There is a meme circulating on social media about how, regardless of class, we are all essentially equal. How our final destinations will all be uniform. The meme shows a big beautiful house, contrasted with a small leaky shack. Then there is a picture of two open graves both six feet deep, both rectangular in shape. The caption is something glib like, “No matter where you live now, our final resting place will have the same dimensions.”

I hate the message in the meme. It may be well intentioned, trying to show that we all essentially equal. But trust me, no poor person is content to only achieve social equality with the well-off in the grave. The need for shelter for humans extends beyond just finding somewhere to hide from the elements. Every poor person wants a home they can be proud of. A home that does not only provide the most rudimentary protection from the elements.

South Africa is the most unequal country in the world. We have opulent wealth and abject poverty operating side by side. We have a Sandton where the average house costs an average of four million rand, and just 21 minutes from Sandton we have an Alexandra township where a 250 square meter yard is often shared by up to eleven families, all sharing a single toilet.

The poor and the rich live and die differently. This is glaring when one looks at the public health system. Recently my mother got seriously ill. Before I give you the details, let me tell you a bit about her. She is 78. She has worked full time as a primary school teacher since she was 22. She retired at 65. Thousands of adults owe their literacy to her. She taught people how to count, read and write. Some of her former pupils went on to change the world in significant ways. She was a divorced mother of four, and while working she had to make a choice between sending her children to private schools or getting medical aid. She opted for decent church-run schools for her children. This meant she could not afford medical aid.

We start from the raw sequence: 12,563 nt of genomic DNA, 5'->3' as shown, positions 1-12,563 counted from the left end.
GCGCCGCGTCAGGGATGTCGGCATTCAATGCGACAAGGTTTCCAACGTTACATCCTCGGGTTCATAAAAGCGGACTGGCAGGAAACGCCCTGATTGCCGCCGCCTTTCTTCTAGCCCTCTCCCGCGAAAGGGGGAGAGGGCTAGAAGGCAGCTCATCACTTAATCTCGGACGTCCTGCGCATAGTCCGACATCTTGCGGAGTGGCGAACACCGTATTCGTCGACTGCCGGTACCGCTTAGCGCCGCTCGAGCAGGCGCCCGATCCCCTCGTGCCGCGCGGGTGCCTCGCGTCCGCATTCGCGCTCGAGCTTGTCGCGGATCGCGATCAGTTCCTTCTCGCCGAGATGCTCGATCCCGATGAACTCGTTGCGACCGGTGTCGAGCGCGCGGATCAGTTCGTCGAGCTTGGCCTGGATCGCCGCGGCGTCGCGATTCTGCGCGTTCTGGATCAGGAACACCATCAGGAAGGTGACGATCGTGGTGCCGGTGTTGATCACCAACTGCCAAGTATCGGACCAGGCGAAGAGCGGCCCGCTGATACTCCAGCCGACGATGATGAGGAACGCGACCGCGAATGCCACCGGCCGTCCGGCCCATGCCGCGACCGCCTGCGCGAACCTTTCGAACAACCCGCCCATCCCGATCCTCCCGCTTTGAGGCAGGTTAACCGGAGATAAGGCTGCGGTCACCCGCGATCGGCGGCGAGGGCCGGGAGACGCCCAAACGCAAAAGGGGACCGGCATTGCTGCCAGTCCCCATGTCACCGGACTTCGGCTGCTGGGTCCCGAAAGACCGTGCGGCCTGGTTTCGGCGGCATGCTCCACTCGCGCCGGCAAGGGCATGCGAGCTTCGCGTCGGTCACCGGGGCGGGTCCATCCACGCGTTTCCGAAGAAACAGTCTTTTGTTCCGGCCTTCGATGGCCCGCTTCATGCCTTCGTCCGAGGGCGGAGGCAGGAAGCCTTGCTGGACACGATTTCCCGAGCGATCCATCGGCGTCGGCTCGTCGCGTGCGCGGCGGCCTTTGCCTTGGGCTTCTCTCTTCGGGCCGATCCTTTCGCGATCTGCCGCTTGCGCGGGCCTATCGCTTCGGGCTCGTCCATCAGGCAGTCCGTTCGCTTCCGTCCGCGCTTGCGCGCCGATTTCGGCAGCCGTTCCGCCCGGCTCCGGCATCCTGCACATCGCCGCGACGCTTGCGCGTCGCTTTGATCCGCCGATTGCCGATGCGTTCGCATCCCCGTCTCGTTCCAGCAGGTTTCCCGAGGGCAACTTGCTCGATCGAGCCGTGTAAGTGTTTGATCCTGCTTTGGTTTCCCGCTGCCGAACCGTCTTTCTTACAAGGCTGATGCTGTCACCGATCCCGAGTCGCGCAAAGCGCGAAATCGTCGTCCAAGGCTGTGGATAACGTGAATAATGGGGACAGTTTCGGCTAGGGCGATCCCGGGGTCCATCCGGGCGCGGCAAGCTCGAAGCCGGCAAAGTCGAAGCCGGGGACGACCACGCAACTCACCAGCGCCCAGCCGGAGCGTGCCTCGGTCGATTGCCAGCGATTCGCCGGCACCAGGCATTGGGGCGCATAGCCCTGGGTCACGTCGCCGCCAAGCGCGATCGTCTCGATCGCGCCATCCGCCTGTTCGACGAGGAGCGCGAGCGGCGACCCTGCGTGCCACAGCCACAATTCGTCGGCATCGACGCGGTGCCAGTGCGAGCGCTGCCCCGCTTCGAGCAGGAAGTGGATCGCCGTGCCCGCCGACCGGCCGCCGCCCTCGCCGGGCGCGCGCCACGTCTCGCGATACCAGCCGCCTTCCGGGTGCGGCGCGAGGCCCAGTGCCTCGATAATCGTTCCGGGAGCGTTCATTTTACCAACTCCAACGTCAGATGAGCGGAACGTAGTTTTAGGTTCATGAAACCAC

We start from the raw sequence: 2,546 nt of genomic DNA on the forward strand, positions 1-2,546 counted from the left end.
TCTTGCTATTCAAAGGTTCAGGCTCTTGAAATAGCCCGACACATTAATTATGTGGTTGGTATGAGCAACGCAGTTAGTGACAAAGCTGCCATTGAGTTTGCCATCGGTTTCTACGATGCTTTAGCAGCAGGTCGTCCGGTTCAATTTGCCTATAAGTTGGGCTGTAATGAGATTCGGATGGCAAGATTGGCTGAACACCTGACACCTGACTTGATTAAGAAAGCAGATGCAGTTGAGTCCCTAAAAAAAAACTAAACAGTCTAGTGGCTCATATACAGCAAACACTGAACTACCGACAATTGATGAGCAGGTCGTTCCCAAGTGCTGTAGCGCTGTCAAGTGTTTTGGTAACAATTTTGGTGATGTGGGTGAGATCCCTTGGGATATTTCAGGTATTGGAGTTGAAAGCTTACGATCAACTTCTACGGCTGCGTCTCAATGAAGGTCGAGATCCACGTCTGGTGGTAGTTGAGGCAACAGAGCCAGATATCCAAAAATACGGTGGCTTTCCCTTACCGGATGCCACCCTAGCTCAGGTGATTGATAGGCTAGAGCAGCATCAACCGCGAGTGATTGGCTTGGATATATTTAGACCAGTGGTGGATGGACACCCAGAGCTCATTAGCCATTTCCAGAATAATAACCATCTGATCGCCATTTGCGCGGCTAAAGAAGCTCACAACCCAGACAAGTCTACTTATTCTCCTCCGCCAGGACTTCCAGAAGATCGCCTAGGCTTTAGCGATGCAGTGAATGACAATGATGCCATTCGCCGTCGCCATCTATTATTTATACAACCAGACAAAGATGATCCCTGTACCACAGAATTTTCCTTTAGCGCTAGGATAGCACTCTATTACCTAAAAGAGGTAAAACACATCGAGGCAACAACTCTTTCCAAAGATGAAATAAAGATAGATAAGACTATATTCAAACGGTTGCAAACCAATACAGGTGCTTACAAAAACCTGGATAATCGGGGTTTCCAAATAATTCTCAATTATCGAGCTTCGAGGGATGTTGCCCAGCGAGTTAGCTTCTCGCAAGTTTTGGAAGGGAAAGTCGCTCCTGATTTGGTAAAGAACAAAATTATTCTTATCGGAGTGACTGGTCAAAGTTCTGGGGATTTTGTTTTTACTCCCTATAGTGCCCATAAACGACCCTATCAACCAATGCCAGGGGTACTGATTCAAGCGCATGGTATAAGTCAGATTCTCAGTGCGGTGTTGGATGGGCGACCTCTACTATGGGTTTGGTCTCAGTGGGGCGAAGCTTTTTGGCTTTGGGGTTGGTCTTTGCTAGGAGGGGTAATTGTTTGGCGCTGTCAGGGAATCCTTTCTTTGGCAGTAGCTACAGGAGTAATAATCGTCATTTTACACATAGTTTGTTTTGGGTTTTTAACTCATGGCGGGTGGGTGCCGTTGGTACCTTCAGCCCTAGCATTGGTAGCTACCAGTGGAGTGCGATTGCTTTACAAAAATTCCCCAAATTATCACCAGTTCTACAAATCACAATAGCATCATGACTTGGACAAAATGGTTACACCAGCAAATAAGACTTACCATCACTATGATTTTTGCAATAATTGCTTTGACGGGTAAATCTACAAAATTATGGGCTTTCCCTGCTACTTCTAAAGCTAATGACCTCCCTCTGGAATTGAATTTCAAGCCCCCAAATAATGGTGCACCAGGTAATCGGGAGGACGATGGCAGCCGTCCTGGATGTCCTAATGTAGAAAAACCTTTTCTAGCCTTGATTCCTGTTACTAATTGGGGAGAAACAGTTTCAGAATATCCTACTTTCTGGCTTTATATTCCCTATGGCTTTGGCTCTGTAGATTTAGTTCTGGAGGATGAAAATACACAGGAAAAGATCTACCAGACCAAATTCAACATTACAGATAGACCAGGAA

The ambulance we called took forty minutes to get to us. The forty minutes felt like several lifetimes. My anxiety was so great it had shape and scent. Then at the hospital we were there for SEVENTEEN HOURS WAITING before she was finally admitted. Waiting for her to get help, I grew afraid and then angry and then pleading, and finally just sad. I can’t blame the staff. The nurses and doctors who work in public health are exhausted and overworked and under-resourced. All this strains the medical professionals’ experiences, and ultimately affects the kind of service they are able to render to the poor. My mother survived, but it was a traumatic experience.

However, people still cling on to the idea that we all have equal opportunities. Recently a well-known DJ went to Twitter to declare that everyone can achieve the kind of success he has achieved, because we all have the same 24 hours in a day. This is idiotic. One does not only need time to succeed. Secondly, to say that every person has 24 hours in a day is intellectual laziness. The rich and the poor experience time differently. If you have two workers in a company, one with a car and one without, the one without a car will have less than 24 hours in his day. More of his time will be spent commuting and waiting. A worker with a car might take 25 minutes to get to work. The one without, the one who relies on public transport, might have to walk to the taxi rank for fifteen minutes. When at the rank they might have to wait in the long rush-hour queues for another fifteen minutes. The taxi might take 25 minutes to get to the rank closest to work and the worker might need to walk a further ten minutes to finally be at work. I was glad to see that another DJ replied that time is not the only factor to success. That resources also matter. He made the analogy that a man armed with an electric saw will be able to cut down more trees than a man with an axe, even though they are given the same amount of time.

Finally: apartheid was an economic policy that entrenched inequality. It has resulted in more than 70 % of South Africans – black people – only owning 4% of the land. In order to undo the effects of apartheid, we need to make sure that the first piece of land black people own is not their grave.


Tell Us: As the writer says, SA is one of the most unequal countries in the world. What are ways that we could change this?

This blog also forms part of our Rights 2.0 – Bridging Divides project. Find out more here.